South America Living

Bogotá, Colombia Travel Guide

Parque Los Periodistas (Journalists Park in English) in Bogotá

If Santa Fé de Bogotá (Bogotá’s full name) was painted in just one color, it would be green. Green for the many lovely parks and urban spaces; green for the wealth of things to do and see; and green for the millions of dollars worth of domestically produced emeralds that are bought and sold there daily.

The capital of Colombia, Bogotá contains all you would imagine: street peddlers, 5-star hotels, colonial churches, university campuses, bookstores, sidewalk cafes, drug addicts, stock exchange, theaters, a dose of Bohemia plus quite a bit more. Bogotanos – folks who live in Bogotá – are known to be sophisticated yet friendly and welcoming to foreigners.

               Best Time to Visit      Where To Eat      Where To Stay      City Map

Lying at approximately 2,620 meters (8,646 feet) above sea level and resting in the north-western plain area of the Andes Mountains, Bogotá is the second highest capital city in the world, following Quito, Ecuador (2,800 meters / 9,186 feet). Due to its high elevation, you will want to understand the risks of altitude sickness when traveling to Bogotá:   Travel Health – Symptoms, Prevention & Treatment of Altitude Sickness

Spirited Soccer Fans During a Match at El Campin Stadium - officially called Estadio Nemesio Camacho

The city is laid out in a grid pattern with avenues spreading north to south and streets crossing from east to west and divided into seven separate ‘zones’ – but that may be all that is structured in this massive urban conglomerate.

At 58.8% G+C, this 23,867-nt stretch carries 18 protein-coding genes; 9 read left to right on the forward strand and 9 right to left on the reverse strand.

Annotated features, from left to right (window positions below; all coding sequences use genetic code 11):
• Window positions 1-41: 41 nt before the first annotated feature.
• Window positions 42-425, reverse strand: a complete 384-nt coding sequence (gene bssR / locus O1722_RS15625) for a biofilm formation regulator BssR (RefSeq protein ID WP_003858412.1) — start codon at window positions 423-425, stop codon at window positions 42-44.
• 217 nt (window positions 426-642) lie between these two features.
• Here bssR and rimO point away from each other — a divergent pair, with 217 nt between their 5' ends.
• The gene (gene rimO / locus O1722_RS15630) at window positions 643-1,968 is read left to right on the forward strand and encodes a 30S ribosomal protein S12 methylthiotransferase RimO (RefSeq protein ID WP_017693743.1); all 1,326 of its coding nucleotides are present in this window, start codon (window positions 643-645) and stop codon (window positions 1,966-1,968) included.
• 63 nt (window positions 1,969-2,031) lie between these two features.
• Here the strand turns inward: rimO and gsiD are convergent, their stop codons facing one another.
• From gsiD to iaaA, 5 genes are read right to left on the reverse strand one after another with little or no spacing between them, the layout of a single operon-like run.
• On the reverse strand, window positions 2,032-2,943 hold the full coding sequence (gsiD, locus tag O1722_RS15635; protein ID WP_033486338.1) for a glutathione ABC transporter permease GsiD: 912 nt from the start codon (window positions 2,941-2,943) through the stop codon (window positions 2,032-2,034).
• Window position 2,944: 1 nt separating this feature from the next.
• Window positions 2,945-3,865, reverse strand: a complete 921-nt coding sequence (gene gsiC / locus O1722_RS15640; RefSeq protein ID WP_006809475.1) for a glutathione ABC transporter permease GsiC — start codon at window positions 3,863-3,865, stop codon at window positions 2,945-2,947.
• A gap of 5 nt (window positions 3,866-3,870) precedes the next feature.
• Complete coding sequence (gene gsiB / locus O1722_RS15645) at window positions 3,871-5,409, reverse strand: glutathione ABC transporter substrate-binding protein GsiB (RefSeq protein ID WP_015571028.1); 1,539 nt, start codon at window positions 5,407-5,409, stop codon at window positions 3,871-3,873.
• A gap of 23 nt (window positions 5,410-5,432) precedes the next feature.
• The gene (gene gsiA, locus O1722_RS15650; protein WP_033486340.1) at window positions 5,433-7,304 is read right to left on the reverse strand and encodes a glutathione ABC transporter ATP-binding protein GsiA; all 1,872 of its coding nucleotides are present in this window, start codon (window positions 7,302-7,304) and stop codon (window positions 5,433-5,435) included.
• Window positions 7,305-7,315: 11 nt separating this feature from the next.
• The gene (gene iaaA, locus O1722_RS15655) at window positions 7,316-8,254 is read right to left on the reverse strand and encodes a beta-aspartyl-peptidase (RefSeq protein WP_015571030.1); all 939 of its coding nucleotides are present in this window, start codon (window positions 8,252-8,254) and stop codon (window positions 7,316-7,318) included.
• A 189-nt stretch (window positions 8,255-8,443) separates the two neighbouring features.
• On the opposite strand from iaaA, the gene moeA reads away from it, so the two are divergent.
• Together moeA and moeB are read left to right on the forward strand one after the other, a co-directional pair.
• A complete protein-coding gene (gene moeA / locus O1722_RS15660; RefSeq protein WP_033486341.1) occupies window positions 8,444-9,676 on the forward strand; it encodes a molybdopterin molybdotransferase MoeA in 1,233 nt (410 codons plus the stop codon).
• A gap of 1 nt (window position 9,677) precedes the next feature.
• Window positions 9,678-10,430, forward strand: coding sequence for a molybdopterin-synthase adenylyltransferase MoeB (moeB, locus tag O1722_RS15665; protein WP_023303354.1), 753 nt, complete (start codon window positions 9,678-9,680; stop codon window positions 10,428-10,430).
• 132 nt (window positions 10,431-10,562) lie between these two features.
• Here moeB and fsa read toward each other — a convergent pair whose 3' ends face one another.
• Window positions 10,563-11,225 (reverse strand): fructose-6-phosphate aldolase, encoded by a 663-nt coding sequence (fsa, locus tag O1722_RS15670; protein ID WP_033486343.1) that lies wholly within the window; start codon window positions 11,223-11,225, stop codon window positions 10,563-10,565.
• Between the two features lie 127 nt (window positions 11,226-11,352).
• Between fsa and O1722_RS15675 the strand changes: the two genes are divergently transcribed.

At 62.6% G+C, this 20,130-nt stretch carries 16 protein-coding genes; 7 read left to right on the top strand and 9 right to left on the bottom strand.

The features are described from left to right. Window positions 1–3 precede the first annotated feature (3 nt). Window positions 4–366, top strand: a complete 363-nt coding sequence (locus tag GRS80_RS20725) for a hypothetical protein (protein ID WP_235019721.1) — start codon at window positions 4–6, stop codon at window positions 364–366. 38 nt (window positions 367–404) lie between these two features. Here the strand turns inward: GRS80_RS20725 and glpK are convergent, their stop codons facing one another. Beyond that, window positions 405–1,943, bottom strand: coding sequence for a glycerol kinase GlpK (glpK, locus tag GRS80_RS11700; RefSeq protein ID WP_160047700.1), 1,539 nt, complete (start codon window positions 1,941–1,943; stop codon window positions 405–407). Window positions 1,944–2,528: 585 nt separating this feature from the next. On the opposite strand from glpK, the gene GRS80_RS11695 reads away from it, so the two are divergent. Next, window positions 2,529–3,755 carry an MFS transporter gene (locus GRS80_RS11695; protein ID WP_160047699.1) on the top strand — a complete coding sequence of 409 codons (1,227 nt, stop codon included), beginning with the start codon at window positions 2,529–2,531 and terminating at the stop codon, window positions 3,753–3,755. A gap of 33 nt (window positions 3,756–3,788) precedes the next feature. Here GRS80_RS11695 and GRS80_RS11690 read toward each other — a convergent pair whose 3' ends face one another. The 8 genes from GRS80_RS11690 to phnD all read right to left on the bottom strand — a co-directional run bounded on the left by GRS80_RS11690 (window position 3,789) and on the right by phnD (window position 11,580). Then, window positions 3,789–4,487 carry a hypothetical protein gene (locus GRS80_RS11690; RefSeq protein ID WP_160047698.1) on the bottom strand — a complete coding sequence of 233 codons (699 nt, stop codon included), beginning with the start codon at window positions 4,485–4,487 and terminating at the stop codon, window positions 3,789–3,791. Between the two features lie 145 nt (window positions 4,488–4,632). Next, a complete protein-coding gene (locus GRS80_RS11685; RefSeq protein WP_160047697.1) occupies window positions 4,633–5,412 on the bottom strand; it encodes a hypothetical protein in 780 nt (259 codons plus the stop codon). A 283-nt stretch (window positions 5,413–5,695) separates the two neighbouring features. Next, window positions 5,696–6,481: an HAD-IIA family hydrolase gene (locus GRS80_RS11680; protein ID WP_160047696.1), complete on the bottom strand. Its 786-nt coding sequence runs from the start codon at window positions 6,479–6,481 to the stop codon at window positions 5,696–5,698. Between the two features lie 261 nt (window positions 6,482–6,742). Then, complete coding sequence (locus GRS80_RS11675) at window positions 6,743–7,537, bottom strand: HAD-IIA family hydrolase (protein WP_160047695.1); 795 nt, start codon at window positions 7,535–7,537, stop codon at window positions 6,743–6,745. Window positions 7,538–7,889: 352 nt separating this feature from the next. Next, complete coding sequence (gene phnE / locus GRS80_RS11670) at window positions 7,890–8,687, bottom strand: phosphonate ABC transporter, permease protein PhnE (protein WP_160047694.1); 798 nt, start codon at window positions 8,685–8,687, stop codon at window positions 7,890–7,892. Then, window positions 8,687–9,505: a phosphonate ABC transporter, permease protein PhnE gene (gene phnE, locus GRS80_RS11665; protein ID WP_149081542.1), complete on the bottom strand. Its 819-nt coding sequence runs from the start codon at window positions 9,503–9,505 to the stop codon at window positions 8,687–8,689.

Spend a week or more making yourself dizzy visiting city highlights such as:

  • A trip to one of the largest urban parks in the world – Simón Bolívar Metropolitan Park and wander through nearby botanical garden José Celestino Mutis with greenhouse and flora specimens commonly seen in Colombia.
  • Look up at the stars from the national observatory – “Bogotá Observatory” – and teleport to the skies via telescope.
  • Attend a sporting event at Estadio Nemesio Camacho (commonly referred to as “El Campín“) and dose yourself with a bit of raucous fun Colombian-style.
  • A view to the East of Bogota's International Business District with Monserrate Mountain as a Backdrop.

  • If visiting January through February and so inclined, watch a bullfighting match (now outlawed in most areas throughout the world as is considered inhumane) at Plaza de Toros la Santamaria.
  • If traveling with children – the ‘can´t be missed’ experience is a trip to one of the amusement parks such as Salitre Magico or Mundo Aventura. A third option is Jaime Duque park that has rides and exhibits as well as a zoo.
  • Spend an afternoon shopping at the largest shopping mall in ColombiaCentro Mayor – or the second largest – Centro Commercial Santafé.

A sight-seeing extravaganza would not be complete without a visit to La Candelaria – Bogotá’s historical district. Save the best for last and after visiting one of the many museums (Botero Museum, Gold Museum, Military Museum), the Colón Theater, Monserrate Mountain (has a church and restaurant) or the Luis Angel Arango Library that houses over 1.1 million books and is the ‘most visited library’ in South America, treat yourself to a dinner at one of the most popular restaurants in the area – Sants Estació (see ‘Where To Eat‘ below for details).

Best Time to Visit